I’ve driven a number of Cadillacs over the years that were pretty good, even desirable. The original CT6 Platinum edition had a twin-turbo V6 producing 404 horsepower and it was a lot of fun to drive (for a luxo cruiser). I took that CT6 for a long drive and it stayed in my mind as the ideal cross-country driver.

    I’d like to see that engine in CT5. I’m not sure why the current CT5-V maxes out with 360 horses.

    I’m glad they’re still doing sedans at Cadillac. They could just cave and do nothing but SUVs. Although GM has been thrashing around with a bad case of corporate nervousness for years, sometimes they do okay.

  • avatar

    Can’t post photos but let’s just say the C63 and high end AMG cars have something quite similar. Oh, GM moved the button to left of center, so there’s that, I guess.

    • 0 avatar

      also, the CTS 4V gets what was the CTS VSport engine…When I was in the market for a new car, I tried to find one, it appears they made five, and the one I found for sale was at a urban dealership I’d never go near…..also one in California. Like the true V cars, hen’s teeth and zero support-availability in the general population. Really, GM ripped off the AMG wheel ????

  • avatar

    I am sorely disappointed in Cadillac for taking a performance brand they’d spent 15 years building and dilute it the way they have with this product cycle.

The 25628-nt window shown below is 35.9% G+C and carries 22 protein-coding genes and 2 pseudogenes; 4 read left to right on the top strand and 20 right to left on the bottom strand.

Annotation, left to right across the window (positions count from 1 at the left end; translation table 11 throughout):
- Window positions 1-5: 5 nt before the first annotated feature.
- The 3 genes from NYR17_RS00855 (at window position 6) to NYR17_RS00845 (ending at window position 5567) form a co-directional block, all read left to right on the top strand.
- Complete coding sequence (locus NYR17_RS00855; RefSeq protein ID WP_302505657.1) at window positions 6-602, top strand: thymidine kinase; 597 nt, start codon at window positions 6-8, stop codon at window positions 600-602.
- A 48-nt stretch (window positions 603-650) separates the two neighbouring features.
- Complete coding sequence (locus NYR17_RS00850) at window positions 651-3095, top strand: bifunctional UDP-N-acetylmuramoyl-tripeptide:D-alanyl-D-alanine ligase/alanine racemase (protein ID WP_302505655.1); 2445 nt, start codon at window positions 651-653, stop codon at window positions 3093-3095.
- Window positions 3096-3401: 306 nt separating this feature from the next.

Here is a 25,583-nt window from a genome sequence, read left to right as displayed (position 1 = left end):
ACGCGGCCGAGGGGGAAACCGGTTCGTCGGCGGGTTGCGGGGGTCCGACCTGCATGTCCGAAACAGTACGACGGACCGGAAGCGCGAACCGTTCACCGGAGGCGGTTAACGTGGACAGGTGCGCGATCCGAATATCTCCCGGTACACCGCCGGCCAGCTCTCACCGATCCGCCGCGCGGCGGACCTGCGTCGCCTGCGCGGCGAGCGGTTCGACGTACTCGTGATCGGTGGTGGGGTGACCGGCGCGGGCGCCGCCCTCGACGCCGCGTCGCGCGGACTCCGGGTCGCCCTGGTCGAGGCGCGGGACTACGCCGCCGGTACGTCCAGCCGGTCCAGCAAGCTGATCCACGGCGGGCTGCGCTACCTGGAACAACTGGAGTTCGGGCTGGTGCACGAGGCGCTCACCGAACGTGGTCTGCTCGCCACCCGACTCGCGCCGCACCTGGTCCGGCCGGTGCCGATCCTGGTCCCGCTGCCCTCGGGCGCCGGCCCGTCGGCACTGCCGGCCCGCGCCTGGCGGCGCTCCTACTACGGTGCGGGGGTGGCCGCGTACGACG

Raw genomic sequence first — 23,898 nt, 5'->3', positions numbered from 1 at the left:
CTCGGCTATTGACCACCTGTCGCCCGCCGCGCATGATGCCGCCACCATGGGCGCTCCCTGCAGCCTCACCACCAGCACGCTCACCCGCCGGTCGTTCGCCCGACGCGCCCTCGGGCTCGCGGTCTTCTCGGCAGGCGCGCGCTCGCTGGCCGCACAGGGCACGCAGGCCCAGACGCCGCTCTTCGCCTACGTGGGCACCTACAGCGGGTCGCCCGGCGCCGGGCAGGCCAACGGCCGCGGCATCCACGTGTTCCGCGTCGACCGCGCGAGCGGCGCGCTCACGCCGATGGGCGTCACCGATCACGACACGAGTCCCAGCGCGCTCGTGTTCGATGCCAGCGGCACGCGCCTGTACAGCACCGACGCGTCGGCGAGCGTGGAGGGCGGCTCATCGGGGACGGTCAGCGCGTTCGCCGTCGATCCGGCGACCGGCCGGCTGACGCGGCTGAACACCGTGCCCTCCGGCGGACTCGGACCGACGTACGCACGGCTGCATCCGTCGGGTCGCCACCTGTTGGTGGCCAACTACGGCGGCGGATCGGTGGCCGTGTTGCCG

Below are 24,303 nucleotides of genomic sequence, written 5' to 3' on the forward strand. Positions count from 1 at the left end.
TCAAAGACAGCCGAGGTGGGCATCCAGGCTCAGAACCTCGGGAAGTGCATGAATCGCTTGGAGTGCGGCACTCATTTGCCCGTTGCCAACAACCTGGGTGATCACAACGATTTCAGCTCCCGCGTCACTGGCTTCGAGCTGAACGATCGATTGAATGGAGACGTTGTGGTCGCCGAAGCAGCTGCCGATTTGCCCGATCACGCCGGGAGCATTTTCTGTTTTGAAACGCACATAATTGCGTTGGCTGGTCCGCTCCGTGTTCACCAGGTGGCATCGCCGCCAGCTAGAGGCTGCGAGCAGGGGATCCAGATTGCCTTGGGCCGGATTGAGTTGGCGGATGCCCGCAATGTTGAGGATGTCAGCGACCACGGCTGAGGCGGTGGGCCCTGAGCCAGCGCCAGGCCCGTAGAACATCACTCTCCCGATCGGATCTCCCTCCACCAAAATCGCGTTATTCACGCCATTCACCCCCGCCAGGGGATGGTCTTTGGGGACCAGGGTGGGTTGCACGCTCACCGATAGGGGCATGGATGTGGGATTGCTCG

• avatar

    The electronics in the steering wheel are already smoking.

    In the unlikely event of a frontal crash, you’ll always remember your Cadillac by the crest-shaped scar on your chest from the air bag.

  • avatar

    “reflects Cadillac’s championship-winning heritage on the track.” Is that Briggs Cunningham running Cadillacs at Le Mans or stuffing that big V8 into Allards? Probably not. Maybe they mean the current prototypes that have a rebranded GM V8 from the Corvette. Yea that’s it, a parts raided race car that no one identifies as a Cadillac.

  • avatar

    They should just rebrand Cadillac as Cimarron and be done with it.

  • avatar
    el scotto

    What???? GM has some sort of evil ONSTAR/Death Eaters combination? Seriously, one of the best engines on the planet is made in Bowling Green, KY. Made by True Believers and those who drink GM Special Sauce by the gallon. So what does GM greenlight and let Cadillac do? Why Caddy will get their own, very, very to the 29th power special V-8!!!!! GM and Cadillac could’ve saved huge, I’m telling huge amounts of money by have trailer fulls of Corvette engines heading to the Cadillac plant. The Germans have figured out the “big engine, little car” formula. Give some of the Corvette powered Caddy’s to Lingenfelter and Callaway (sic). On a very (thankfully) dark night, the GM board of directors needs to strip naked and roll around on the grave of John Z Delorean. Build me something with four doors, a Corvette engine, RWD/AWD and enough to bling to make my pimp hand twitch once in awhile.

  • avatar

    We went for icecream the other day, and parked right next to a CT6. My wife commented that she “didn’t dislike” it, which is quite something. Then we saw the passenger mirror camera dangling on its wire underneath the mirror.

  • avatar

    My ‘18 CTS-V is at the dealer again for the second time in a month. I’m getting the trans flushed to hopefully cure the dreaded shudder that affects the 8L90 in all applications.

    This will cease to be an issue when I trade it for the CT5-V Blackwing with a manual. :)